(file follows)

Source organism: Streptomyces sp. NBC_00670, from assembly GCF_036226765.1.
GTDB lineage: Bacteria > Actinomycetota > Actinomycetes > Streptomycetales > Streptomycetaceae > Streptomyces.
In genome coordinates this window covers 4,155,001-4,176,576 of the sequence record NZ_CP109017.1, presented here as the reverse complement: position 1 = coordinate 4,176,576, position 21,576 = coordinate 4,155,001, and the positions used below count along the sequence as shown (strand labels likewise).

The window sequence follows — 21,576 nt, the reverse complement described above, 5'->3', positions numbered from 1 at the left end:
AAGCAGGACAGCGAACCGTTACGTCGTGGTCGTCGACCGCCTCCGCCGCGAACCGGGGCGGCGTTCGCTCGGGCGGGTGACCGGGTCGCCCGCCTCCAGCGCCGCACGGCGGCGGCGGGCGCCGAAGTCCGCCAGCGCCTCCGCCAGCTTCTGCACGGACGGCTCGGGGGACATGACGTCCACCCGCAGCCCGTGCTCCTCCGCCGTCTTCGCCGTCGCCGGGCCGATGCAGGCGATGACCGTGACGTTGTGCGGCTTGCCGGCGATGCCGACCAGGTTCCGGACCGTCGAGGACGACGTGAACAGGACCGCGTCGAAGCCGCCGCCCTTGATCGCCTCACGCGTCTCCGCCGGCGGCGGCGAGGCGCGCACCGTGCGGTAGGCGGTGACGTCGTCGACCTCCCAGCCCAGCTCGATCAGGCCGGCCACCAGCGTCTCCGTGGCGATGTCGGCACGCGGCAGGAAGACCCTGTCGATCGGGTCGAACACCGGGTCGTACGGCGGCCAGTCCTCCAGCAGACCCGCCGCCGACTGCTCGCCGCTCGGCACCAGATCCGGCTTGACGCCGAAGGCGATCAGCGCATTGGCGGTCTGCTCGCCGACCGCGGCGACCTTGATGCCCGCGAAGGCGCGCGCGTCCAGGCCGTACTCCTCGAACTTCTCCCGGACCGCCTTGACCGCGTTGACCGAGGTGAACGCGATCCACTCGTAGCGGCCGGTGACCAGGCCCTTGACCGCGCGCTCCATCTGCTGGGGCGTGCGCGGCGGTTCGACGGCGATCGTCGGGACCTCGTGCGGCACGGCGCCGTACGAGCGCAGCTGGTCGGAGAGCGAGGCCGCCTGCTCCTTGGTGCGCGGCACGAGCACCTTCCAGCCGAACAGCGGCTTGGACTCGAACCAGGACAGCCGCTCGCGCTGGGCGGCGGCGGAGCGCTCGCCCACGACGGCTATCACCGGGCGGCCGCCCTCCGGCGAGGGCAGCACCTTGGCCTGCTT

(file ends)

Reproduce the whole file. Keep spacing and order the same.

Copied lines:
Source organism: Streptomyces sp. NBC_00670, from assembly GCF_036226765.1.
GTDB lineage: Bacteria > Actinomycetota > Actinomycetes > Streptomycetales > Streptomycetaceae > Streptomyces.
In genome coordinates this window covers 4,155,001-4,176,576 of the sequence record NZ_CP109017.1, presented here as the reverse complement: position 1 = coordinate 4,176,576, position 21,576 = coordinate 4,155,001, and the positions used below count along the sequence as shown (strand labels likewise).

The window sequence follows — 21,576 nt, the reverse complement described above, 5'->3', positions numbered from 1 at the left end:
AAGCAGGACAGCGAACCGTTACGTCGTGGTCGTCGACCGCCTCCGCCGCGAACCGGGGCGGCGTTCGCTCGGGCGGGTGACCGGGTCGCCCGCCTCCAGCGCCGCACGGCGGCGGCGGGCGCCGAAGTCCGCCAGCGCCTCCGCCAGCTTCTGCACGGACGGCTCGGGGGACATGACGTCCACCCGCAGCCCGTGCTCCTCCGCCGTCTTCGCCGTCGCCGGGCCGATGCAGGCGATGACCGTGACGTTGTGCGGCTTGCCGGCGATGCCGACCAGGTTCCGGACCGTCGAGGACGACGTGAACAGGACCGCGTCGAAGCCGCCGCCCTTGATCGCCTCACGCGTCTCCGCCGGCGGCGGCGAGGCGCGCACCGTGCGGTAGGCGGTGACGTCGTCGACCTCCCAGCCCAGCTCGATCAGGCCGGCCACCAGCGTCTCCGTGGCGATGTCGGCACGCGGCAGGAAGACCCTGTCGATCGGGTCGAACACCGGGTCGTACGGCGGCCAGTCCTCCAGCAGACCCGCCGCCGACTGCTCGCCGCTCGGCACCAGATCCGGCTTGACGCCGAAGGCGATCAGCGCATTGGCGGTCTGCTCGCCGACCGCGGCGACCTTGATGCCCGCGAAGGCGCGCGCGTCCAGGCCGTACTCCTCGAACTTCTCCCGGACCGCCTTGACCGCGTTGACCGAGGTGAACGCGATCCACTCGTAGCGGCCGGTGACCAGGCCCTTGACCGCGCGCTCCATCTGCTGGGGCGTGCGCGGCGGTTCGACGGCGATCGTCGGGACCTCGTGCGGCACGGCGCCGTACGAGCGCAGCTGGTCGGAGAGCGAGGCCGCCTGCTCCTTGGTGCGCGGCACGAGCACCTTCCAGCCGAACAGCGGCTTGGACTCGAACCAGGACAGCCGCTCGCGCTGGGCGGCGGCGGAGCGCTCGCCCACGACGGCTATCACCGGGCGGCCGCCCTCCGGCGAGGGCAGCACCTTGGCCTGCTT